2. Simplicity is key

Take a moment to think of all the big brands that have successful icons. Nike could have demanded runners or athletic equipment in their logo; instead they went for a big tick. Simple. Similarly, McDonald’s could have requested burgers or fries to take centre stage in their logo; instead they went for the iconic yellow M on a red background. Believe us when we say, less is most definitely more! A complex logo can be difficult to reproduce and remember when it’s scaled down it’s going to lose a lot of its impact.

3. Choose colour carefully

Your logo has to work in black and white foremost. When picking your palette of colours, remember to keep it simple (there’s that word again!) We recommend just one or two colours at the most. Think about the brand you are trying to convey. An outdoors company, for example, may want earthy tones like greens or brown whereas a corporate company could opt for a muted palette of navy’s and greys. Colour associations can play a role in the decision making process as well. Red can be a very emotive colour, conjuring up images of fire and passion while in contrast blue is a lot more subdued. We always make sure to stick to Pantone references when it comes to choosing your brand colours, this guarantees a consistent reproduction and eliminates the wide variations of shades that can often be delivered by different printers.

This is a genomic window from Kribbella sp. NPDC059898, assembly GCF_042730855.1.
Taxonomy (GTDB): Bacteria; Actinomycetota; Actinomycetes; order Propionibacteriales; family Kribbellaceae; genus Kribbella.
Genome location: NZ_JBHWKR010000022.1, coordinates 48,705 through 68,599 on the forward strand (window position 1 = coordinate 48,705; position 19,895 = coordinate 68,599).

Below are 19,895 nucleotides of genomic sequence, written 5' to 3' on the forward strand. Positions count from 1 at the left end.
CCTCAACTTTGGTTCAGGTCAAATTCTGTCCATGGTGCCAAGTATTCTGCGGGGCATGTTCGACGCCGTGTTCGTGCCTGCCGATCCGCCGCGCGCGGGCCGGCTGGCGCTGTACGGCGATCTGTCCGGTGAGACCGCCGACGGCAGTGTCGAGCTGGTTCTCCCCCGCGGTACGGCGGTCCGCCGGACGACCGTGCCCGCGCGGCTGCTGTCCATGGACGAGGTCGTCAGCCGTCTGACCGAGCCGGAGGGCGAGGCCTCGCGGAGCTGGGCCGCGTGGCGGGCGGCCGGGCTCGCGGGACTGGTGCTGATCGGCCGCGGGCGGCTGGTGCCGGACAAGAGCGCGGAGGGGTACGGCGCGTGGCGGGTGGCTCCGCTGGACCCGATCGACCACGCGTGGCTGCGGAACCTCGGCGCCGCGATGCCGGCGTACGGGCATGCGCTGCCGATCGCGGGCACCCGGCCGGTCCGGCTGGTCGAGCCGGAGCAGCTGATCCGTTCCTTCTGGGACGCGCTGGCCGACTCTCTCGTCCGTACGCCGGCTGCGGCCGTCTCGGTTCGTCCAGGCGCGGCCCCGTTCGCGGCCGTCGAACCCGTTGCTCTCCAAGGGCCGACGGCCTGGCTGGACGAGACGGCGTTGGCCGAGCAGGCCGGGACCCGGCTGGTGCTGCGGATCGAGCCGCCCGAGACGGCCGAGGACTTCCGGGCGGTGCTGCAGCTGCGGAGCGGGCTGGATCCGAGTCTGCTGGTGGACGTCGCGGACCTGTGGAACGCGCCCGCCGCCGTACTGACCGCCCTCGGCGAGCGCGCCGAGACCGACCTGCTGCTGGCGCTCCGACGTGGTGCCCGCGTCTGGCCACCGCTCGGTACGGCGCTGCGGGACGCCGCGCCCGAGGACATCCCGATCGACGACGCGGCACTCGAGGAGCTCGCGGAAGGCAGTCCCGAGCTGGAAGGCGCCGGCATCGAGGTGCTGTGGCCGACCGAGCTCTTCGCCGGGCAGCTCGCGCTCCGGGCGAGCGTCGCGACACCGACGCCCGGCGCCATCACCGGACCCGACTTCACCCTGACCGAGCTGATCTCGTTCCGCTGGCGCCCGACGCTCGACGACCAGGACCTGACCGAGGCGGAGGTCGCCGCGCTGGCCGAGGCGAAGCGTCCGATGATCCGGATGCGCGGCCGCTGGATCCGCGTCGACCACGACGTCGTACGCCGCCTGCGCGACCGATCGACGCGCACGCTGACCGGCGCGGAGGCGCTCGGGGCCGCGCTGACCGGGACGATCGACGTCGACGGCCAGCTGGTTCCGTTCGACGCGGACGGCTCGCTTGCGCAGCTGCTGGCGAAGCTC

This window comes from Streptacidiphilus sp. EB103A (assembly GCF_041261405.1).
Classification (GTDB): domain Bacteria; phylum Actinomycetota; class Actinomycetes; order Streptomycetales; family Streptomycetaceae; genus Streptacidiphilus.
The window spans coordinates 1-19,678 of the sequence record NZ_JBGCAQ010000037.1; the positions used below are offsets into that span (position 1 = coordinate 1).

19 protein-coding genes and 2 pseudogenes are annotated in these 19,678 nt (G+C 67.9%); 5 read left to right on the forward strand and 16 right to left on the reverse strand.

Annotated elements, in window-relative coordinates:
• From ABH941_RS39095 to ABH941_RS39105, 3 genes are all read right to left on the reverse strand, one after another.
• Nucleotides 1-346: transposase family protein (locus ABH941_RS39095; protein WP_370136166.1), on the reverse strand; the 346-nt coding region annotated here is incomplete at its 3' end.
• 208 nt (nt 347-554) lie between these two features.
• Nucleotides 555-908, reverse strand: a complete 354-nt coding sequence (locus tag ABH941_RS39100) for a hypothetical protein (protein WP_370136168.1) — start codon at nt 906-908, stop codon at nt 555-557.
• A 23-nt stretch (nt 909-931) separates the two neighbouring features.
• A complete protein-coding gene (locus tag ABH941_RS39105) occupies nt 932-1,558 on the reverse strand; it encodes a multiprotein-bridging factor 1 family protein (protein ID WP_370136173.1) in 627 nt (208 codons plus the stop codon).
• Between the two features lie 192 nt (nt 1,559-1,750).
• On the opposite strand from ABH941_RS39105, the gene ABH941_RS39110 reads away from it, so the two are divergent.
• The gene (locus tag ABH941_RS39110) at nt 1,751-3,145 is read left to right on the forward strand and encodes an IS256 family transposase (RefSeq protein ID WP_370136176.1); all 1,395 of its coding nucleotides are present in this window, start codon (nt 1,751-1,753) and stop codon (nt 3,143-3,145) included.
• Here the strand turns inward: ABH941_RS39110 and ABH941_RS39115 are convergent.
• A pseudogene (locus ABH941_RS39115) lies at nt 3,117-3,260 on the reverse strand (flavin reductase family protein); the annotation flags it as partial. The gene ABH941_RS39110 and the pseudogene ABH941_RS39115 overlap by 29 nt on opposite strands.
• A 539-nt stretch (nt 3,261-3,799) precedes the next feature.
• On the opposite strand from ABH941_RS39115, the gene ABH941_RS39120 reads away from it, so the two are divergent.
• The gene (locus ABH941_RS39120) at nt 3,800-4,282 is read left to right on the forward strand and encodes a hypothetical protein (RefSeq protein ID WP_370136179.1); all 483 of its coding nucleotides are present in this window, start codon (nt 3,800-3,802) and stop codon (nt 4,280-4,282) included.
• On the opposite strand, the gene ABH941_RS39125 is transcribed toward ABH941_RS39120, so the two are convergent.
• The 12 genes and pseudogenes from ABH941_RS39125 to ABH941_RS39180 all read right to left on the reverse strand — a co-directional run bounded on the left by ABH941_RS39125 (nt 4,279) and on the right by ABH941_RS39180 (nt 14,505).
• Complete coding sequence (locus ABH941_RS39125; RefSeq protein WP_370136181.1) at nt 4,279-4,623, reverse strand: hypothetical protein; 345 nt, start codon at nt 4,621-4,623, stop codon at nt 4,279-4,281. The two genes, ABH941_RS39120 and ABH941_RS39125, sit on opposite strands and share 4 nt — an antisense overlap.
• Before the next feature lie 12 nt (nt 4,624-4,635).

4.Typography matters

There’s an endless amount of fonts out there and sometimes it can be difficult to decipher just where to start. We, as designers, all have our favourites but we realise it’s crucial to research our clients company before we choose the fonts that we think set the tone best. A serif typeface can look more authoritative whilst a sans serif can give a modern and clean vibe. It often strikes a nice balance to have a mixture of the two between the business name and the tagline. The font can also be modified to include an icon, like the one we created below for outdoor clothing specialists GearPest.

5. Flexibiliy

The visual elements of your logo can be used to create other marketing resources such as stationery, signage and your website. When we are creating a logo we think about how it is going to work on both landscape and portrait formats and we always supply you with variations to choose from. All our logos are created in vector formats, which gives you the flexibility of using it across a range of platforms, scaled up to as big as you like without loss of resolution.

6. Longevity

And finally once we’ve completed your logo we don’t want to be revisiting it again, at least not for a very, very long time. That’s not to say we haven’t enjoyed having you as a client (I’m sure we have!) but hopefully it’s because the design we’ve provided you with will stand the test of time as it doesn’t include any gimmicks or fads. Then we can get onto helping you with the next stage in your marketing journey… long term brand management.